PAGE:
2017-1-8-slide-4-consider-the-birdsIf you’re as intrigued by the symbols of the Bible as I am, “Consider the Birds,” by Debbie Blue is a really interesting read. The book highlights the role various birds play in the Biblical narratives as well as other layers of historical secular meanings. One of the ways that the dove as Holy Spirit is described is as the creative catalyst, the initiator. Blue writes, “In the beginning of the Gospel of Luke, the spirit of God hovers over Mary. The Spirit hovered over the deep in Genesis and made it pregnant so that the deep birthed creation; now it hovers over Mary and makes her pregnant. Christian art throughout the centuries has depicted this hovering presence…as a dove… Once we get to the baptism of Jesus the text is explicit. Here the spirit of God shows up, and this time each of the Gospel writers is clear: LIKE A DOVE. The heavens open and the spirit of God comes down, alighting on Jesus’ shoulder and a voice from heaven says, ‘This is my Son… with whom I am well pleased.’ “

2017-1-8-slide-5-dove This often used symbol of the Holy Spirit as a dove, is nowhere nearly as common in scripture, this symbol of the Holy Spirit explicitly as a dove  is only actually present in our particular text today, in verse 16: “When Jesus had been baptized, just as he came up from the water, suddenly the heavens were opened to him and he saw the Spirit of God descending like a dove and alighting on him.”

2017-1-8-slide-6-fire-doveNow I have a bit of a linguistic confession to make. Without being hyperbolic, I think I can honestly say I’ve read this passage at least 100 times. And every time previous to very recently I read “alighting” as some derivation of the word “lighting.” Now, being that we’ve been focusing on being “held by the promised light” all throughout Advent, it really comes as no big surprise that light is on my mind. But this word carries two meanings, one, the one I had originally thought, is a poetic way of going about saying something was set aflame. This is how I pictured the dovelike presence, not with the soft politeness one might typically see from a dove, but coming down to earth in a blaze of Pentecostal glory.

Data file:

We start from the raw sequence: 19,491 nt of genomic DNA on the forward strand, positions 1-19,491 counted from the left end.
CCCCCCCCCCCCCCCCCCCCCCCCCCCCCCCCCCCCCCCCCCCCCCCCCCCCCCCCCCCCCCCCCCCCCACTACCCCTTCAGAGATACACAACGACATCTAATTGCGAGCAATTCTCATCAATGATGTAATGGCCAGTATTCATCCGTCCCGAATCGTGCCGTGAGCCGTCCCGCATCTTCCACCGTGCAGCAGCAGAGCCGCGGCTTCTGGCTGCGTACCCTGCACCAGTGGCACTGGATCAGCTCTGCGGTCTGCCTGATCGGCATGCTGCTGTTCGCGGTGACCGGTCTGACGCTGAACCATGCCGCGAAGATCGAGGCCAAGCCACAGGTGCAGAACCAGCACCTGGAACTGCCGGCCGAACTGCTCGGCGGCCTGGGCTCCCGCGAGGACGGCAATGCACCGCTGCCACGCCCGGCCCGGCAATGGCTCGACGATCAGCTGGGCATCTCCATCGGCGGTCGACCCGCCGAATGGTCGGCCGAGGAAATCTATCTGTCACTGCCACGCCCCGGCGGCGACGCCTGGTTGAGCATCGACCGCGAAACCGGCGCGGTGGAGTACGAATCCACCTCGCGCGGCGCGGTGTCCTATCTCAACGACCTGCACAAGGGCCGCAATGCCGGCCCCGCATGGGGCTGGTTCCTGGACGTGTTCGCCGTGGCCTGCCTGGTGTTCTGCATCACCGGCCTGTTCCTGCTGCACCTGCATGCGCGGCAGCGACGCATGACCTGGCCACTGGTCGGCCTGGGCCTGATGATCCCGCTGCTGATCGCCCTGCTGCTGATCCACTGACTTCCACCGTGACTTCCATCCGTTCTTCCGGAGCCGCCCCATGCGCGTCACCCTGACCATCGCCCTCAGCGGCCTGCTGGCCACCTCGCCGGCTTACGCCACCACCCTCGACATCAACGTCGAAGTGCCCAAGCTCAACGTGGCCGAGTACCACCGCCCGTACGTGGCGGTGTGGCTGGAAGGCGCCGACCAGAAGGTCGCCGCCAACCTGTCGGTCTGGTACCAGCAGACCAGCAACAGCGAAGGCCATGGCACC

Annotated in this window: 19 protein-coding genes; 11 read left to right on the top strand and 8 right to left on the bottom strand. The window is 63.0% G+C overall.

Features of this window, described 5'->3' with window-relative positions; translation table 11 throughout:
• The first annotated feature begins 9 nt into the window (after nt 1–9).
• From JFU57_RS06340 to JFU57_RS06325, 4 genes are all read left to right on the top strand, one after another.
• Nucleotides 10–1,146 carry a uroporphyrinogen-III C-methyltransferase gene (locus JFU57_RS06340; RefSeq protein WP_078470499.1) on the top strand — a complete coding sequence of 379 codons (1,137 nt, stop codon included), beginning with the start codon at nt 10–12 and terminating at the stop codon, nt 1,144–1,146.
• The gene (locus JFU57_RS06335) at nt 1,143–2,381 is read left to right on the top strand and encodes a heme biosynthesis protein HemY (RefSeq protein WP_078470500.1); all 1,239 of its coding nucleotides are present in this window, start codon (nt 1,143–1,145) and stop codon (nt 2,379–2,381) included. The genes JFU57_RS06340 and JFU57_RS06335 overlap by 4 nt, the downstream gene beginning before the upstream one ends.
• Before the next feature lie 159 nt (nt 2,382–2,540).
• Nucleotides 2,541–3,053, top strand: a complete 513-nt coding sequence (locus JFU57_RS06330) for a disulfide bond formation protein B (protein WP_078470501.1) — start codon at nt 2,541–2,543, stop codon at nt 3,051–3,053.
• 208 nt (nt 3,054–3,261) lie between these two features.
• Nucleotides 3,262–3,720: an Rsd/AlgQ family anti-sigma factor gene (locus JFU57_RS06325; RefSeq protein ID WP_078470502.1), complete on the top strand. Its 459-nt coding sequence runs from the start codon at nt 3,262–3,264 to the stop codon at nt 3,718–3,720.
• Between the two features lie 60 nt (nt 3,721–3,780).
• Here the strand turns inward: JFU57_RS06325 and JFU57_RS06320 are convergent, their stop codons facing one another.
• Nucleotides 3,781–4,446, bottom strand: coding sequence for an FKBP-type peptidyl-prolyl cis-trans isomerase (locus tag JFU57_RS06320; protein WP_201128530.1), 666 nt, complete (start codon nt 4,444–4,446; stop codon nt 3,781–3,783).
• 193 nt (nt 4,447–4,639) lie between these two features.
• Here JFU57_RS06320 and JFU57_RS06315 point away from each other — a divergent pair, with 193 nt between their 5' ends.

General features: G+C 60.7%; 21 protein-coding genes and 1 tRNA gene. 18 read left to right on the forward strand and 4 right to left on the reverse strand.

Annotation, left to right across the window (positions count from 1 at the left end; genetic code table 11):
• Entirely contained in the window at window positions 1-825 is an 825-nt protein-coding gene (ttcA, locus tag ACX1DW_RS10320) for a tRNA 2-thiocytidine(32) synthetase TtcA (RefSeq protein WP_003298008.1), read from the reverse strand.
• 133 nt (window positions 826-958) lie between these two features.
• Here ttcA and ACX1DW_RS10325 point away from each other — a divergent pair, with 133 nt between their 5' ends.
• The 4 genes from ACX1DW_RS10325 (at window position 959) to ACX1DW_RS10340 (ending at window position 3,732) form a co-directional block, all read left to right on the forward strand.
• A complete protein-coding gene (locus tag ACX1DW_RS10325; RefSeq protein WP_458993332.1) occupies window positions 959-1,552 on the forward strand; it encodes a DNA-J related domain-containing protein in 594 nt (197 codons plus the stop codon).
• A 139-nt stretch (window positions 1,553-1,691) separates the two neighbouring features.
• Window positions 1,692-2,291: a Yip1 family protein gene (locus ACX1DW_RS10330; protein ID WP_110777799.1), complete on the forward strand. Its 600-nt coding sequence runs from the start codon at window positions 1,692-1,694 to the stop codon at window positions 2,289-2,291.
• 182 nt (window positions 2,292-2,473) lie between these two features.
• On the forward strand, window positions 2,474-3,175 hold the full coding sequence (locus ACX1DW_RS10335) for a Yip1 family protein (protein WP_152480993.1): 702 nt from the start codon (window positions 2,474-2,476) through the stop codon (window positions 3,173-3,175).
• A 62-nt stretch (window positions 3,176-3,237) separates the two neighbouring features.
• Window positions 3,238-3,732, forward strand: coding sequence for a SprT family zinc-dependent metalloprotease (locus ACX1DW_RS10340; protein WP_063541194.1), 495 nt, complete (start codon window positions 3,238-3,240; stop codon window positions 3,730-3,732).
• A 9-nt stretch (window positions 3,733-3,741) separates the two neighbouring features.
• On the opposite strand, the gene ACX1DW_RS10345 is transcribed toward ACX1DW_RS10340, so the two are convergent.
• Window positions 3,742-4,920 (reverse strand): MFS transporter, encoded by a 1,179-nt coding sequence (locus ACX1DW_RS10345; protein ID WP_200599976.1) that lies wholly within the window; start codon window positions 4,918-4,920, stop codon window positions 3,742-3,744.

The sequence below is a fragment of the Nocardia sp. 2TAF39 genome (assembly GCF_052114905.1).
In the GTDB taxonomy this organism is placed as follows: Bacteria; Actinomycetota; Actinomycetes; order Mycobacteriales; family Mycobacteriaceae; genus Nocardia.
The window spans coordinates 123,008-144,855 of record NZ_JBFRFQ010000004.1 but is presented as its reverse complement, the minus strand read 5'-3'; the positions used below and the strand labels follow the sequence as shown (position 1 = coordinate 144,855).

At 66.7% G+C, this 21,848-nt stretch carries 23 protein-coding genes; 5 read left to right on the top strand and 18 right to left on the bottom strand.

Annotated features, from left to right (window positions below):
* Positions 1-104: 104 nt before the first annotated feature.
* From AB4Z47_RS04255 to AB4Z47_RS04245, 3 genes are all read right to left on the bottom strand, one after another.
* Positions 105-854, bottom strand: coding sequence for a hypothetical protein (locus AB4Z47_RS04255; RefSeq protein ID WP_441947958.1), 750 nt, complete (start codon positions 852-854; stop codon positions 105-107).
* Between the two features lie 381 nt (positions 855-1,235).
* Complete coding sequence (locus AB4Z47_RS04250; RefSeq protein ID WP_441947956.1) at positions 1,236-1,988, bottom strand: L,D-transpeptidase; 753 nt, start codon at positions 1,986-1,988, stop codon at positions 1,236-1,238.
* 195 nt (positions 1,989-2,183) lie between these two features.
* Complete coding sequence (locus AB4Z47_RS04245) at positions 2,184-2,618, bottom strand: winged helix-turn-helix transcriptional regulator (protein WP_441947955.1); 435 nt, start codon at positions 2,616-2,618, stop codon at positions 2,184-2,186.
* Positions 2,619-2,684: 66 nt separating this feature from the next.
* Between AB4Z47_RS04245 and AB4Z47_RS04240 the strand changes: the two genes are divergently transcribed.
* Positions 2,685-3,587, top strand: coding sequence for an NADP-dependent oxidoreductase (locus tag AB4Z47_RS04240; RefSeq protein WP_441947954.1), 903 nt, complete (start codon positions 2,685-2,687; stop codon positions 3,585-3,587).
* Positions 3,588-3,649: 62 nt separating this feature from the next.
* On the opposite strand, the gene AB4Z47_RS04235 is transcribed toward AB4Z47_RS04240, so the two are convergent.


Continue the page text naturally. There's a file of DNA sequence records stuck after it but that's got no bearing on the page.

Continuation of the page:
2017-1-8-slide-7-butterflyTurns out, when you dig around a bit in other translations and in the Greek, the real definition of “alighting” here is, “to descend and settle.” This evokes images of a crisp tree in autumn falling on green grass, a butterfly on a flower, or a pigeon on a park statue.  Not quite as intense as I thought.

Still, there is power in this alighting. At  Jesus’ baptism we have the convergence of God the Parent, Child, and Holy Spirit. In this moment Jesus is named as God’s beloved child and Jesus’ ministry begins.

2017-1-8-slide-8-jesusAnd where does he go from here? Does he have an internship at the office of a minor deity or perhaps an apprenticeship so he can learn the family trade of divinity? No, there’s no easy resting for him, once these words come to him he goes out into the wilderness,

2017-1-8-slide-9-wilderness automatically thrown into the most difficult of tests. And if being in the wilderness isn’t hard enough he is forced into a battle of wits and temptation with the devil. From there, from the wilderness place, he goes out to perform miracles, challenge the status quo, and teach a new way of living. The beginning of his career serving as a preview of the way his life on earth would end: death, hell, and then resurrection. He goes through the worst the devil has to offer, bearing the brunt of sin for us.

2017-1-8-slide-10-baptismDebbie Blue writes of the symbolic significance: “Jesus starts out his ministry by being baptized. Baptism is a symbol of death and renewed life. It’s a bold statement to begin with. God’s don’t generally die. – nor would they stoop to be baptized in the river with the masses of the ordinary. To be alive involves a lot: suffering and taste buds and sweetness and muck. The spirit of God is not apart from this. It hovered over the deep and called out life. “

In baptism we acknowledge the grace through which God claims us as God’s beloved. We acknowledge our inclusion in the family of God, function as the body of Christ, and enlivenment by the Holy Spirit. In baptism the spirit of God calls out new life from the muck of our sin. Thanks be to God. Amen.